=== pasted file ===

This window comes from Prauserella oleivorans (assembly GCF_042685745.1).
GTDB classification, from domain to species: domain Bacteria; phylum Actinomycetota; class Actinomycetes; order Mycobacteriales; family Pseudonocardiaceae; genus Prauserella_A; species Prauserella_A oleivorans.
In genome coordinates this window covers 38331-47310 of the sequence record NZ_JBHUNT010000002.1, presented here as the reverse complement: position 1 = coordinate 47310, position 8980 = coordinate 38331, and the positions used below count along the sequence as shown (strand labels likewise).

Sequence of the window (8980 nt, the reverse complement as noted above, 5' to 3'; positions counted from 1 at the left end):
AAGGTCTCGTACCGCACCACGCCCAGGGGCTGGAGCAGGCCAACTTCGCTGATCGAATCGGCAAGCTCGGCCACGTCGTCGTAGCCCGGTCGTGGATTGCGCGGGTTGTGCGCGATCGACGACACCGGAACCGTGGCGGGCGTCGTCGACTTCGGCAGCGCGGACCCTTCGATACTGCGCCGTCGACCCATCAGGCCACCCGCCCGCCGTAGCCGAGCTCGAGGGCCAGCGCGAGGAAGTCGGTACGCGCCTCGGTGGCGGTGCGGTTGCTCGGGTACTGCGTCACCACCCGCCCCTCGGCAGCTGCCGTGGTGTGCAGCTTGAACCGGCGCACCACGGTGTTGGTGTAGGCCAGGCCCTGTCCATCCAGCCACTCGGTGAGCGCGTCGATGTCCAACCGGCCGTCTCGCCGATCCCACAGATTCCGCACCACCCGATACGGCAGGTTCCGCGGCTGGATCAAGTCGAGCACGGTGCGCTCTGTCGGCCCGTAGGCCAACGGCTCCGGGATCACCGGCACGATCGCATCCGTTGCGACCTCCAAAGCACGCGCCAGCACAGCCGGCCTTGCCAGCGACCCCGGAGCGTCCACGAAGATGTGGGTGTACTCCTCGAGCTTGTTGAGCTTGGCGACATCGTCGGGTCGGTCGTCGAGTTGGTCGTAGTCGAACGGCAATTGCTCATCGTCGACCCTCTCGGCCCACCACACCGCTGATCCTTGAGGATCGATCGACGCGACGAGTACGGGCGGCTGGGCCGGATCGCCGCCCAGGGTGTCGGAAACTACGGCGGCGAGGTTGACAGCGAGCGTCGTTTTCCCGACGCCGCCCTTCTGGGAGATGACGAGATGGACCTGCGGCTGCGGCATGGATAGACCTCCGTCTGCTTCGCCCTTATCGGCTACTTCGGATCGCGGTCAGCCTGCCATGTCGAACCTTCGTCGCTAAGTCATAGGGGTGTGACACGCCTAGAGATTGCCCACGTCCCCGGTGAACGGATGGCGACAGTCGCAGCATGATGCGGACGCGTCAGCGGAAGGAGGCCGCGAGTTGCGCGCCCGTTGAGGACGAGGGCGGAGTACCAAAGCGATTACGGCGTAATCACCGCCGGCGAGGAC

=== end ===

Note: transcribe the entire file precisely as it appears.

This window comes from Prauserella oleivorans (assembly GCF_042685745.1).
GTDB classification, from domain to species: domain Bacteria; phylum Actinomycetota; class Actinomycetes; order Mycobacteriales; family Pseudonocardiaceae; genus Prauserella_A; species Prauserella_A oleivorans.
In genome coordinates this window covers 38331-47310 of the sequence record NZ_JBHUNT010000002.1, presented here as the reverse complement: position 1 = coordinate 47310, position 8980 = coordinate 38331, and the positions used below count along the sequence as shown (strand labels likewise).

Sequence of the window (8980 nt, the reverse complement as noted above, 5' to 3'; positions counted from 1 at the left end):
AAGGTCTCGTACCGCACCACGCCCAGGGGCTGGAGCAGGCCAACTTCGCTGATCGAATCGGCAAGCTCGGCCACGTCGTCGTAGCCCGGTCGTGGATTGCGCGGGTTGTGCGCGATCGACGACACCGGAACCGTGGCGGGCGTCGTCGACTTCGGCAGCGCGGACCCTTCGATACTGCGCCGTCGACCCATCAGGCCACCCGCCCGCCGTAGCCGAGCTCGAGGGCCAGCGCGAGGAAGTCGGTACGCGCCTCGGTGGCGGTGCGGTTGCTCGGGTACTGCGTCACCACCCGCCCCTCGGCAGCTGCCGTGGTGTGCAGCTTGAACCGGCGCACCACGGTGTTGGTGTAGGCCAGGCCCTGTCCATCCAGCCACTCGGTGAGCGCGTCGATGTCCAACCGGCCGTCTCGCCGATCCCACAGATTCCGCACCACCCGATACGGCAGGTTCCGCGGCTGGATCAAGTCGAGCACGGTGCGCTCTGTCGGCCCGTAGGCCAACGGCTCCGGGATCACCGGCACGATCGCATCCGTTGCGACCTCCAAAGCACGCGCCAGCACAGCCGGCCTTGCCAGCGACCCCGGAGCGTCCACGAAGATGTGGGTGTACTCCTCGAGCTTGTTGAGCTTGGCGACATCGTCGGGTCGGTCGTCGAGTTGGTCGTAGTCGAACGGCAATTGCTCATCGTCGACCCTCTCGGCCCACCACACCGCTGATCCTTGAGGATCGATCGACGCGACGAGTACGGGCGGCTGGGCCGGATCGCCGCCCAGGGTGTCGGAAACTACGGCGGCGAGGTTGACAGCGAGCGTCGTTTTCCCGACGCCGCCCTTCTGGGAGATGACGAGATGGACCTGCGGCTGCGGCATGGATAGACCTCCGTCTGCTTCGCCCTTATCGGCTACTTCGGATCGCGGTCAGCCTGCCATGTCGAACCTTCGTCGCTAAGTCATAGGGGTGTGACACGCCTAGAGATTGCCCACGTCCCCGGTGAACGGATGGCGACAGTCGCAGCATGATGCGGACGCGTCAGCGGAAGGAGGCCGCGAGTTGCGCGCCCGTTGAGGACGAGGGCGGAGTACCAAAGCGATTACGGCGTAATCACCGCCGGCGAGGAC